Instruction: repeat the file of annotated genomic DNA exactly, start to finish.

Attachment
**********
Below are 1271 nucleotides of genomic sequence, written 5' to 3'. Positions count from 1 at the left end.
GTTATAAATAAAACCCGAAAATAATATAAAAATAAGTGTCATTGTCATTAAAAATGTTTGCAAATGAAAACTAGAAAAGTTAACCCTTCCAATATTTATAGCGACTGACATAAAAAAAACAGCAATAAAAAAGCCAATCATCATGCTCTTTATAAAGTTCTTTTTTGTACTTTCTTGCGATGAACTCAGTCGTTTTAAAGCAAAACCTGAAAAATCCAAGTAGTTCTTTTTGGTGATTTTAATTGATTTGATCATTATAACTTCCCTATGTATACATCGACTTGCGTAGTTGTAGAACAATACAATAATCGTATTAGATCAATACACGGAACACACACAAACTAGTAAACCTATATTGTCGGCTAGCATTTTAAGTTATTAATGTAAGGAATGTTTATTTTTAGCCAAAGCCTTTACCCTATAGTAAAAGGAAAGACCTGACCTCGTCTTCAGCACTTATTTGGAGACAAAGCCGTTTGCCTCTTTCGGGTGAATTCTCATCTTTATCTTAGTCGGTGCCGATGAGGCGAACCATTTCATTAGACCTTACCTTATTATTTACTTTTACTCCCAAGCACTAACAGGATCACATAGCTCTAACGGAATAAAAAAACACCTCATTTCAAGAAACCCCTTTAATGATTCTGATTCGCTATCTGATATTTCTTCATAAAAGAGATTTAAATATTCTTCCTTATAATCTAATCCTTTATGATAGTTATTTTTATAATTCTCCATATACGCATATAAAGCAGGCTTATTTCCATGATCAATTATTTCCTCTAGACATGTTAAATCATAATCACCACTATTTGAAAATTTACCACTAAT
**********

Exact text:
Below are 1271 nucleotides of genomic sequence, written 5' to 3'. Positions count from 1 at the left end.
GTTATAAATAAAACCCGAAAATAATATAAAAATAAGTGTCATTGTCATTAAAAATGTTTGCAAATGAAAACTAGAAAAGTTAACCCTTCCAATATTTATAGCGACTGACATAAAAAAAACAGCAATAAAAAAGCCAATCATCATGCTCTTTATAAAGTTCTTTTTTGTACTTTCTTGCGATGAACTCAGTCGTTTTAAAGCAAAACCTGAAAAATCCAAGTAGTTCTTTTTGGTGATTTTAATTGATTTGATCATTATAACTTCCCTATGTATACATCGACTTGCGTAGTTGTAGAACAATACAATAATCGTATTAGATCAATACACGGAACACACACAAACTAGTAAACCTATATTGTCGGCTAGCATTTTAAGTTATTAATGTAAGGAATGTTTATTTTTAGCCAAAGCCTTTACCCTATAGTAAAAGGAAAGACCTGACCTCGTCTTCAGCACTTATTTGGAGACAAAGCCGTTTGCCTCTTTCGGGTGAATTCTCATCTTTATCTTAGTCGGTGCCGATGAGGCGAACCATTTCATTAGACCTTACCTTATTATTTACTTTTACTCCCAAGCACTAACAGGATCACATAGCTCTAACGGAATAAAAAAACACCTCATTTCAAGAAACCCCTTTAATGATTCTGATTCGCTATCTGATATTTCTTCATAAAAGAGATTTAAATATTCTTCCTTATAATCTAATCCTTTATGATAGTTATTTTTATAATTCTCCATATACGCATATAAAGCAGGCTTATTTCCATGATCAATTATTTCCTCTAGACATGTTAAATCATAATCACCACTATTTGAAAATTTACCACTAAT